Take a step. Now take another step. Now do a knee bend. Now bend over and try to touch your toes. With just those four simple movements,you have used numerous bones and joints, as well as the cartilage and ligaments that connect them to one another, enabling movement. Every day you call upon these important body parts thousands of times as you walk, run, rise, sit, stretch, carry, dance, swim and just plain move.
Yet you probably don’t think much about your skeletal system until something happens: a twisted knee from chasing your toddler around the park; a fractured wrist that time you tried snowboarding; a sprained ankle when you missed that step on the porch; a sore back after moving furniture. The reality, however, is that Americans make more than 12.8 million visits a year to doctors for back pain and 12.3 million for knee pain. In 2006, orthopedic surgeons replaced more than 542,000 knees—63 percent of them in women—and 231,000 hips, 56 percent of them in women.1 At the same time, 10 million Americans, 80 percent of them women, have osteoporosis, a bone disease that puts them at a very high risk of fractures, while 55 percent of Americans aged 50 and older are at risk of the disease.2 Meanwhile, 27 million Americans have osteoarthritis, the most common form of arthritis.3
The thing is, when your bones, joints, ligaments and other skeletal structures begin to go, it triggers a chain reaction that starts with less exercise and movement and ends with muscle loss, weight gain, social and physical isolation, depression and a plethora of chronic conditions that can significantly affect your quality of life.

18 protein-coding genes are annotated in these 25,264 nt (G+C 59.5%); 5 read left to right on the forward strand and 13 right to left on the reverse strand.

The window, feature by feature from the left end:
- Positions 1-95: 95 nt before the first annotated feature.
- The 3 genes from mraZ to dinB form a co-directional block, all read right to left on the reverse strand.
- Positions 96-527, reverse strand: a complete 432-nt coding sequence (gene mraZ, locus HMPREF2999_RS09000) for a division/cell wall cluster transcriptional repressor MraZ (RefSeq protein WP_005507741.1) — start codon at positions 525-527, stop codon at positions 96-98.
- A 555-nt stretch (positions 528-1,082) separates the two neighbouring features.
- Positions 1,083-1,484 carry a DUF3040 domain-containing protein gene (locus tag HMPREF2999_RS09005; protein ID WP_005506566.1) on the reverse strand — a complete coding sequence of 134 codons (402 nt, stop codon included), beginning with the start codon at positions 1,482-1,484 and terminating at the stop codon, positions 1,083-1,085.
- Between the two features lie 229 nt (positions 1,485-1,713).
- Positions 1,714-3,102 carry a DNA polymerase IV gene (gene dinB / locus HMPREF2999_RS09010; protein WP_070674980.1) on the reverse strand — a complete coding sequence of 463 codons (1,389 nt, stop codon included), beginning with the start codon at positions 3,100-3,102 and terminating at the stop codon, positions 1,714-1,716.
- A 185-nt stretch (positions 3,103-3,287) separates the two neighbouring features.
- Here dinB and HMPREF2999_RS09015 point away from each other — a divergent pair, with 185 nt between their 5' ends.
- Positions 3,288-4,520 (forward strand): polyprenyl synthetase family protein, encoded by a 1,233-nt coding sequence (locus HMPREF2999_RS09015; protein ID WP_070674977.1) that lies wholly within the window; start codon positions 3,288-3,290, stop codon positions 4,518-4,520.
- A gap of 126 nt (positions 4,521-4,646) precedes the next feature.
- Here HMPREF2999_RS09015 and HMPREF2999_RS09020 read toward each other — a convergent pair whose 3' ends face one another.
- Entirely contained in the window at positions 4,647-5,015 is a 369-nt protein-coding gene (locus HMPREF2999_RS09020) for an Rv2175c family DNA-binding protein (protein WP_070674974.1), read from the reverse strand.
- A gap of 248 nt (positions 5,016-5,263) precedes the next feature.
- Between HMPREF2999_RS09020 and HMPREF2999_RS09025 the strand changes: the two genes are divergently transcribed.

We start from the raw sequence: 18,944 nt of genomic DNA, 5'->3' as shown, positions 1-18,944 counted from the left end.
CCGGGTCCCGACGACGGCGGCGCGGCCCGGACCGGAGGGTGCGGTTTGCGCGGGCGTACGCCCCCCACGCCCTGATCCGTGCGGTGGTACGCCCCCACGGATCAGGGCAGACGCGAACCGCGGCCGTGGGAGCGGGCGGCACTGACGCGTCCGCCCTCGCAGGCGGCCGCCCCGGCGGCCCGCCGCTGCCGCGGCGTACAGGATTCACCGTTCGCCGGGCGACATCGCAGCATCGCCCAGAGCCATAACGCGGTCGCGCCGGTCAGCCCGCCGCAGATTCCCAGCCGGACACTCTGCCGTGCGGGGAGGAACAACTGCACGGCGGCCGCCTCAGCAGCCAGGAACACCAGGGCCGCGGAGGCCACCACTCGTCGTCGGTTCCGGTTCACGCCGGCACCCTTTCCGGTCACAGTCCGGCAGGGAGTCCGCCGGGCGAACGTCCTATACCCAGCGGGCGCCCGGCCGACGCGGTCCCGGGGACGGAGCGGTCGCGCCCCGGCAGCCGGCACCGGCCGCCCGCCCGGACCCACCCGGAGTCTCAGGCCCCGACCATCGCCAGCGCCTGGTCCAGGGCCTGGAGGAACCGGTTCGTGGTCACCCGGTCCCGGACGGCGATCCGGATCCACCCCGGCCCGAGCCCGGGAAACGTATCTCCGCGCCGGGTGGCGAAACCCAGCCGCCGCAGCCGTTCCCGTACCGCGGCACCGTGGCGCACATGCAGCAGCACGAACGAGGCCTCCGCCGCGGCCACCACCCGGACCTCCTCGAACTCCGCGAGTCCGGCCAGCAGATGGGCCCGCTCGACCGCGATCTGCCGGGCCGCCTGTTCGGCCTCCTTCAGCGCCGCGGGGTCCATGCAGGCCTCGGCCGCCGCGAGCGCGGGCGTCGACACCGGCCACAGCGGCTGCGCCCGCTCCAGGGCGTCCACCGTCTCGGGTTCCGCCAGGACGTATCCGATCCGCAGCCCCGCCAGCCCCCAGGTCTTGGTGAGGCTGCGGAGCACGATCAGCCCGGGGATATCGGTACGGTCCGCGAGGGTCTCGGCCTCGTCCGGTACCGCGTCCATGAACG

The good news? Today we have a much greater understanding of skeletal-related diseases and prevention. For those of us who already experience the aches and pains of a well-used body—or even a sudden sports injury—improved surgical and nonsurgical treatments can not only restore movement, but also restore the joy of an active, involved life no matter what your age.
Oh, My Aching Knees!
When Margaret Blohm received a message about being interviewed for this article, she was sitting in the waiting room in a Dearborn, MI, hospital waiting for her 87-year old mother’s knee replacement surgery to be completed.
All her mother wanted, Ms. Blohm said, was to be able to play Wii bowling again in the retirement community where she lived. Ms. Blohm knew well what her mother was undergoing: The 60-year-old public relations executive had had both her knees replaced just four years previously.
Before her surgery, she couldn’t even stand up straight. The pain in her knees also prevented her from walking long distances. “Even grocery shopping was a pain,” she recalls. The pain interrupted her sleep and made concentration difficult. Visits to a rheumatologist led to fluid being drained from her knees, and one to a podiatrist resulted in a recommendation for orthotics. Nothing helped. Finally, Ms. Blohm referred herself to an orthopedic surgeon who x-rayed her knees and saw that the cartilage in each was gone. Her pain was caused by the grinding of bone on bone. The recommendation? A new knee.
Ms. Blohm stayed in the hospital for three days after the surgery. She began physical therapy immediately with a physical therapist and a continuous passive motion machine that moved her leg for her. By the time she left the hospital, she could go up and down three steps with a walker (the number of steps required to enter her home). A week after surgery, Ms. Blohm walked up and down the flight of stairs leading to her home office. Three weeks later, she drove herself to physical therapy.